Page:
On average, a female carabao lactates for 10 months, followed by two months when she is dry.
And for Leoncio Callo, 49, the drought came at a crucial time. "Five of my cows simultaneously stopped producing milk, so my son was forced to quit college this semester for the time being, for lack of money," he says. "He’s helping with farm work now."
"We had money for tuition but not for his daily transportation and allowance," he adds. "I’ve been milking cows continuously for five years each and every day, and this is the first time that they went dry all at the same time."
This time, the only calf in the farm is too young to sell.
He started dairy farming in 1999 with one carabao from the Philippine Carabao Center (PCC). Today, he has 12 carabaos and one cow and in between he has sold 10 calves in the 10 years since.
Each of his carabao produces about 8 liters of milk a day, all of which are sold to the Nueva Ecija Federation of Dairy Cooperatives (Nefedco).
A former rice farmer, Callo devotes nearly one hectare of his land in Barangay Gabaldon to raising carabaos and forage; about half a hectare is planted to rice solely for family consumption.
"Carabao raising is better than rice farming, it gives me a higher income," says Callo who is the only carabao raiser in a neighborhood of five households. "As they say, each to his own business."
Other people, he says, finds it a tedious job as they see him carrying forage day in and day out, back and forth from the field to the carabao shed. "It is the hardest part of the job," he says, "but it’s OK."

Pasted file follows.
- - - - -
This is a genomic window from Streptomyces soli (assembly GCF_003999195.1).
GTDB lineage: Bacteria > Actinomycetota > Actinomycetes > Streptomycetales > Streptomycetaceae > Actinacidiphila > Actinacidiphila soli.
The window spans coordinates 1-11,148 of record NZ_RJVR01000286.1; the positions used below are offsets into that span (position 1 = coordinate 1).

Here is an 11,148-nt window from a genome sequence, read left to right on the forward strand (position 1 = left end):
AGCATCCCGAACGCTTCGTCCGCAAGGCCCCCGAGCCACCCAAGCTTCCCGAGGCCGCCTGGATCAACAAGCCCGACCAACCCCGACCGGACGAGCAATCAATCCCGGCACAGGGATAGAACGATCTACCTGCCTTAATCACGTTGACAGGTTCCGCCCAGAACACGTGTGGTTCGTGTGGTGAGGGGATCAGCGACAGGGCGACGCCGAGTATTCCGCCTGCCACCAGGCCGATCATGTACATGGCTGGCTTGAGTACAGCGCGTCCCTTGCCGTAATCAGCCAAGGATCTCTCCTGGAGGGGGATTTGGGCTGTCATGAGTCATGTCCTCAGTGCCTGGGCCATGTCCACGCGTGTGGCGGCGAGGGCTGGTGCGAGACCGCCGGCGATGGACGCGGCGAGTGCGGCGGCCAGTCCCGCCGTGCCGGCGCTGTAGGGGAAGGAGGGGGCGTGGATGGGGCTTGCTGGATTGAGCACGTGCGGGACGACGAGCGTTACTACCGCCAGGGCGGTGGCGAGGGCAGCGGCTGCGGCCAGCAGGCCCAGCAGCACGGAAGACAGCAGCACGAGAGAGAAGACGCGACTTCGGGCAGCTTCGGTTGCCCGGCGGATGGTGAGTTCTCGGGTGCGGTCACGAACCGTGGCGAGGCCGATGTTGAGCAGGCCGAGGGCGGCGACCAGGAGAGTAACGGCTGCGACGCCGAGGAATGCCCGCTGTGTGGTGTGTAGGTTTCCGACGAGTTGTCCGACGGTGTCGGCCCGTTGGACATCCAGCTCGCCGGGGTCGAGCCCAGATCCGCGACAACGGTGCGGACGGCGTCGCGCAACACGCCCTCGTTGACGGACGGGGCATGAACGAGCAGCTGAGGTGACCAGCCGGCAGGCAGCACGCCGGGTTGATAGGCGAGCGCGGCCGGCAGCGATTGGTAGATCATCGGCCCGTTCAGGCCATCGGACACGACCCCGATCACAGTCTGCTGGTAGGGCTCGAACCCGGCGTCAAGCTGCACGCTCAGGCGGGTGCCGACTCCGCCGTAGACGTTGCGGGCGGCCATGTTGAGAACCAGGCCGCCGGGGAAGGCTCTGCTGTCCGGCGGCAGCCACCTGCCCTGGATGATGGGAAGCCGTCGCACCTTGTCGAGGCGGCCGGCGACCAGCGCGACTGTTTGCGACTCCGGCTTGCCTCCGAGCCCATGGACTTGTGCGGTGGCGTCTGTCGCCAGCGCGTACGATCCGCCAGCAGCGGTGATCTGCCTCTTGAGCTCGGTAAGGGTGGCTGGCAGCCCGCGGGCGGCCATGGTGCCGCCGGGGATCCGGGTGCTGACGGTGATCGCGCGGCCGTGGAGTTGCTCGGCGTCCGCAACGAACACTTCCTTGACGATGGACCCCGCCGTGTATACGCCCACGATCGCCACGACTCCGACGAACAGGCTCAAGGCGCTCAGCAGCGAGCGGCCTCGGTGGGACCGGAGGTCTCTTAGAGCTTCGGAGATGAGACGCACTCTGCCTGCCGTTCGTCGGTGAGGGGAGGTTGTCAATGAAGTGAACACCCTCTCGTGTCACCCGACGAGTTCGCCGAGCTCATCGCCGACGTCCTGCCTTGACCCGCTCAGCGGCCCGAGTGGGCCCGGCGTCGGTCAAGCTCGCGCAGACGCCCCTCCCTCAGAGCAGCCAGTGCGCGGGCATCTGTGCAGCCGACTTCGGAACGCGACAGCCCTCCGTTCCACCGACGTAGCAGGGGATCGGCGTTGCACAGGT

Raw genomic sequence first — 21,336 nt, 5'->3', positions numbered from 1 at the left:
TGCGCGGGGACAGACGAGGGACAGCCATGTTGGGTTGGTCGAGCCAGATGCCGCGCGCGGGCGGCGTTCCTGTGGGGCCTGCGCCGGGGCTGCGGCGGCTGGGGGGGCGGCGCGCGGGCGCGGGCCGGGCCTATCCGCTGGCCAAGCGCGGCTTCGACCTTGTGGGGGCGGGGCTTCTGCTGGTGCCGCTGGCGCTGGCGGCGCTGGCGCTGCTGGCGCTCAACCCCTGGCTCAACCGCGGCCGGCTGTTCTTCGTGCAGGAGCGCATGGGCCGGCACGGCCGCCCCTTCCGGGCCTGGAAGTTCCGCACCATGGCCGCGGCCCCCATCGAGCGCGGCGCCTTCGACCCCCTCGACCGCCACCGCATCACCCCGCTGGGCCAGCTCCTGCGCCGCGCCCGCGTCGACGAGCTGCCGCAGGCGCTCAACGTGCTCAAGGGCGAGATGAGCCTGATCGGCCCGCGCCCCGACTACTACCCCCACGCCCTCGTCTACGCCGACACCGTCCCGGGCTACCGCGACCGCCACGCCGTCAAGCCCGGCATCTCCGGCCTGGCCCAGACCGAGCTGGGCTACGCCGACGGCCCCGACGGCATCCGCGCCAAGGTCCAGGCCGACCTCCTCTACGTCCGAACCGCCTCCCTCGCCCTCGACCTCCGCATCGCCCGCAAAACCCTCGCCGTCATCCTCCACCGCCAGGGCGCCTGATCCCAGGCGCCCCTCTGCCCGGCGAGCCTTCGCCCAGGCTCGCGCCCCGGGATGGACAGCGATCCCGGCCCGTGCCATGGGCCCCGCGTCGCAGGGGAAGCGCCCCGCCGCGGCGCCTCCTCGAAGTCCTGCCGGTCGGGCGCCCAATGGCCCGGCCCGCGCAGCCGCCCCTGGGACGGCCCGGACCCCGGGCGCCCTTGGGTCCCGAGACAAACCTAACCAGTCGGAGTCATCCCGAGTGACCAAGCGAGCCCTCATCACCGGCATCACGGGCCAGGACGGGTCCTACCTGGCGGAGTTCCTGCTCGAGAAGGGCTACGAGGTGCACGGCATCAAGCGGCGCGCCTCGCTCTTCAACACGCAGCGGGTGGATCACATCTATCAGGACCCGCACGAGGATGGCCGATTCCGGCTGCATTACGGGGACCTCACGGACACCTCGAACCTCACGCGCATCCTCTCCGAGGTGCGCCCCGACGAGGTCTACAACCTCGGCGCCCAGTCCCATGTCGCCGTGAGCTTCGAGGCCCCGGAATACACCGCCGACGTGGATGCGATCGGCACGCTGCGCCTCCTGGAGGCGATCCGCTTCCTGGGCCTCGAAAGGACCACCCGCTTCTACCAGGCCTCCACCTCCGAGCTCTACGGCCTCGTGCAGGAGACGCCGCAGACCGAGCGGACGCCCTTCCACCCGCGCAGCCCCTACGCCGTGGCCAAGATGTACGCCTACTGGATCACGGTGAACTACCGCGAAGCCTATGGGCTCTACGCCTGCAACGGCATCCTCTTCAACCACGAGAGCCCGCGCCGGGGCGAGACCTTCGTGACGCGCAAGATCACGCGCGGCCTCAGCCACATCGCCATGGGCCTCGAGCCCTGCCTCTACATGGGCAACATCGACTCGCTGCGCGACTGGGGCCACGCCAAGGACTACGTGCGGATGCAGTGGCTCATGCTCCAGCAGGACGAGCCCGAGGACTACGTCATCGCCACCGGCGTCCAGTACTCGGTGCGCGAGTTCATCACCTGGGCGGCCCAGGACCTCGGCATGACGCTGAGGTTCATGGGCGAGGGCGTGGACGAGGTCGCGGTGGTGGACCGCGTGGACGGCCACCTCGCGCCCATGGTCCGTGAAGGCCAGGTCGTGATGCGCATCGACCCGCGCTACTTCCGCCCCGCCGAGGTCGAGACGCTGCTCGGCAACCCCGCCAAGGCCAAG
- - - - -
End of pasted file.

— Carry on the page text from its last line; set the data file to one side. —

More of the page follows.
"It is not that difficult. It is hard only when there is no forage, otherwise for me it is easy. But for some, it might not be," he says. "Rice farming is over for me, dairy is now our business."
Work starts at 4 am when the carabaos are brought to a 3-by-4-meter "swimming pool" where they are washed before milking.
Callo believes he is the only one in the province with the swimming pool; that is because his farm is about a kilometer from a water source. Other carabao raisers use piped water to wash livestock, or else bring the carabaos to the river.
Washing is required before milking, which Callo does manually in 1.5 hours for five carabaos; he plans to buy a P58,000 milking machine this year. The milk, stored in plastic containers, is picked up by a delivery man and brought to Nefedco.
The service costs P2 per liter. At an average 30 liters of milk a day, that means P60 going to the delivery man. But Callo is grateful for the extra service.
One service he will avail soon is artificial insemination which costs P500. He deposits P100 and pays the balance when the carabao gives birth. Otherwise, the process is repeated again and again until insemination is successful; that’s the only time when the balance is paid.
He also plans to acquire a bull from the PCC on "credit"; after 25 calves are produced, he will own the bull. This will take at least three years.
Nueva Ecija is a National Impact Zone for buffalo dairy production, a development model established by PCC in 1999 that includes massive crossbreeding supported by the training of village-based artificial insemination technicians, and provision of genetically superior semen, bull loans, milk production and processing and a province-wide milk collection system.
The 25-Cow Dairy Buffalo Module, for example, is an animal loan scheme developed by PCC in which purebred dairy buffaloes are lent out to members of Nefedco. It is repaid in kind over a five-year period.
Nefedco collects and produces an average of 1,400 liters of milk daily. The federation processes the raw milk into pastry products that are sold in Central Luzon, Baguio and Metro Manila.
Carabao milk is the One-Town, One-Product (OTOP) commodity of Nueva Ecija’s Muñoz, Guimba, Llanera, Talavera and San Jose City.
Source: Business Insight , by Paul Icamina